Primary Sources: where to look and how to find them
There is no single comprehensive place to find primary sources. Instead, there are various websites, books, and other resources useful for finding primary sources of different kinds. Each page linked below contains some recommendations.
Want recommendations for your research project? Email the librarian working with History 91, Sarah Elichko, at firstname.lastname@example.org
Search strategy: use bibliographies to identify primary sources
Start by using Tripod to find a recently published scholarly book related to your research interests, written by an historian. The bibliography will likely separate the author's sources by type.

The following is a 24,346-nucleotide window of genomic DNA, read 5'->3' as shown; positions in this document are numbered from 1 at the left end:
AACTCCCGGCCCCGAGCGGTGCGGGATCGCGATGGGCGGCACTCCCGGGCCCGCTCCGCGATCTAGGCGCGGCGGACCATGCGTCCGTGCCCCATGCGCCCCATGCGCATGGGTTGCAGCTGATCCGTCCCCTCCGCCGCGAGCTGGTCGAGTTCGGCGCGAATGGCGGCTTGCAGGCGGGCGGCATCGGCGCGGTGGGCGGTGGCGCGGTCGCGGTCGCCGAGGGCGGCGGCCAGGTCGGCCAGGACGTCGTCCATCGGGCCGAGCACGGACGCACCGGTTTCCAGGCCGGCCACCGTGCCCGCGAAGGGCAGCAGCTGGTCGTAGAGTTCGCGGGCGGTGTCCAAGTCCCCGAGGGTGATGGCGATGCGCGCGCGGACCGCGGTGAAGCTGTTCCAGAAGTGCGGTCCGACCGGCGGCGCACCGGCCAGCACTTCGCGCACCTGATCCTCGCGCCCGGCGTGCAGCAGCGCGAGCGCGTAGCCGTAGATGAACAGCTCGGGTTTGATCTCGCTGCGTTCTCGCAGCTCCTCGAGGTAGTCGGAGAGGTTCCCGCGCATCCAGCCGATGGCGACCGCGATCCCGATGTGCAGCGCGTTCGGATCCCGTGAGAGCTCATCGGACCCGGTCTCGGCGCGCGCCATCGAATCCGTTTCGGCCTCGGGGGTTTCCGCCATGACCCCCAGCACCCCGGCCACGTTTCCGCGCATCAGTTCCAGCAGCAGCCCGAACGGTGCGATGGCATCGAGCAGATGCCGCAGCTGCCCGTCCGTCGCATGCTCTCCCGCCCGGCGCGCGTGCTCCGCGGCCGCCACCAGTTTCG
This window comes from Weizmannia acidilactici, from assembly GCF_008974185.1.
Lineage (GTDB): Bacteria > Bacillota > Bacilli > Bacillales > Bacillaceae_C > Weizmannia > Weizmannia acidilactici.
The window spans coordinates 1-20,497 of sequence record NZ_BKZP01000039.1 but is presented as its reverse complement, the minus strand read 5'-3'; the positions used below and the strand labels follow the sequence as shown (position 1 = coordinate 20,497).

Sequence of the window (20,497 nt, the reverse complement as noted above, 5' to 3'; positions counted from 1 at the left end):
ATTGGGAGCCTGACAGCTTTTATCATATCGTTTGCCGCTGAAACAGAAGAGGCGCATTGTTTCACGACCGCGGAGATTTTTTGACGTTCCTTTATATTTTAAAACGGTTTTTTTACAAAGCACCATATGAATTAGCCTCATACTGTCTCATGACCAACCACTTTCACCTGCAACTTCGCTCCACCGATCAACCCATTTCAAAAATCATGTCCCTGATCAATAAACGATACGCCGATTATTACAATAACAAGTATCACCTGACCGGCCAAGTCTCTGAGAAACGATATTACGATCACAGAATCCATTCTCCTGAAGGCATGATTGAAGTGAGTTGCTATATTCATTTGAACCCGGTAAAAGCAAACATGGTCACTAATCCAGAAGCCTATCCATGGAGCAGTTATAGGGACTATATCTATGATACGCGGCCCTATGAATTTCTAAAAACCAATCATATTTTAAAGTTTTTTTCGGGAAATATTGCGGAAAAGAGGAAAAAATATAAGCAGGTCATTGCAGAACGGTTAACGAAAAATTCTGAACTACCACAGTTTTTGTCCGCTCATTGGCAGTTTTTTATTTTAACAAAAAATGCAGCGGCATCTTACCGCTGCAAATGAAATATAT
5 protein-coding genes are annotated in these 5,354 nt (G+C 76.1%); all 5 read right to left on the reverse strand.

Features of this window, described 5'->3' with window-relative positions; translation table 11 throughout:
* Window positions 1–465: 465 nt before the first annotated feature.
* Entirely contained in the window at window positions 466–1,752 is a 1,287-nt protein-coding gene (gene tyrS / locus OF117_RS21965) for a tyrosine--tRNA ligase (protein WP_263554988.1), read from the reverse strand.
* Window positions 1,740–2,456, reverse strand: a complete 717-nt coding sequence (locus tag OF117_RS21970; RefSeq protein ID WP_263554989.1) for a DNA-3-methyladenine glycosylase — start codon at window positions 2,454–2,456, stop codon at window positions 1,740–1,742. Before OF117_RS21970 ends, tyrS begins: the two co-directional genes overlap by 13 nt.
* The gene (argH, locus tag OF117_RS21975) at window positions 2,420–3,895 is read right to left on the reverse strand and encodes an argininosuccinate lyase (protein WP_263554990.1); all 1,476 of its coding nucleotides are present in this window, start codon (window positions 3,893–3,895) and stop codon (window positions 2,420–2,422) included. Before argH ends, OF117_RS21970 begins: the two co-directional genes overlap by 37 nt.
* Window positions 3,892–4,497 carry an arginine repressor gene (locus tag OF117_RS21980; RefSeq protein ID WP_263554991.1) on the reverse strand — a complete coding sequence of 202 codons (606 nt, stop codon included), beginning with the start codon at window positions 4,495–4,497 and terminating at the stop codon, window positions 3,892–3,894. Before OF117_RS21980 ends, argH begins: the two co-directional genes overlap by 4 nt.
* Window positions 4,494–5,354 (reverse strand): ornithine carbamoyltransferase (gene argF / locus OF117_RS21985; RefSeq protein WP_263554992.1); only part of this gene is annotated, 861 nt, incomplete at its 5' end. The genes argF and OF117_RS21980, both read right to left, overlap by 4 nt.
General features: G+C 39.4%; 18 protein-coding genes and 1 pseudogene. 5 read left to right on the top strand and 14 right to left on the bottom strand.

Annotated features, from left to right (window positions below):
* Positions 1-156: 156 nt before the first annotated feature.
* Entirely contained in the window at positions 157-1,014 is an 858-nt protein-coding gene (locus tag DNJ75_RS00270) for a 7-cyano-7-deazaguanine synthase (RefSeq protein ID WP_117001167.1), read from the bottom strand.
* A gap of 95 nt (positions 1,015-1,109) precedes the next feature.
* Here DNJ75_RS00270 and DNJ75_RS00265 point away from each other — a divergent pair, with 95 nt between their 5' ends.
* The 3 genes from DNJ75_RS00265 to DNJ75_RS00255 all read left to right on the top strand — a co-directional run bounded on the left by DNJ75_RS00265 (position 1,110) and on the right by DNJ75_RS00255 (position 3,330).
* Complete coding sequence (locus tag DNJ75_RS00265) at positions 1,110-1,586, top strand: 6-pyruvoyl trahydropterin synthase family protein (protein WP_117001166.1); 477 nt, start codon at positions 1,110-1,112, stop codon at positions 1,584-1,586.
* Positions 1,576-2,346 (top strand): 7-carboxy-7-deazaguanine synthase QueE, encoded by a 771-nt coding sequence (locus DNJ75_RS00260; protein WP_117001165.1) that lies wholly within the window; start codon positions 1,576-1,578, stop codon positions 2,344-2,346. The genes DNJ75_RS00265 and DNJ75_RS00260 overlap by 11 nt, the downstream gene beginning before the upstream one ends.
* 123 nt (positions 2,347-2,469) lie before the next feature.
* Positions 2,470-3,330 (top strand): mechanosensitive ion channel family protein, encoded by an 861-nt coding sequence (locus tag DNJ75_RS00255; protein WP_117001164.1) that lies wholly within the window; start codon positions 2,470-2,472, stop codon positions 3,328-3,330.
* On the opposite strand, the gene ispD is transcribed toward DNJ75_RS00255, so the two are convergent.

For example, look at this bibliography from Our Separate Ways: Women and the Black Freedom Movement in Durham, North Carolina. The author includes a list of archives she visited and periodicals (e.g. magazines, organizational newsletters, newspapers), among other sources.
So by finding a scholarly book related to your topic, you might be able to identify a specific newspaper or magazine, an online database, or an archive - related to your research interests - that you could visit or use.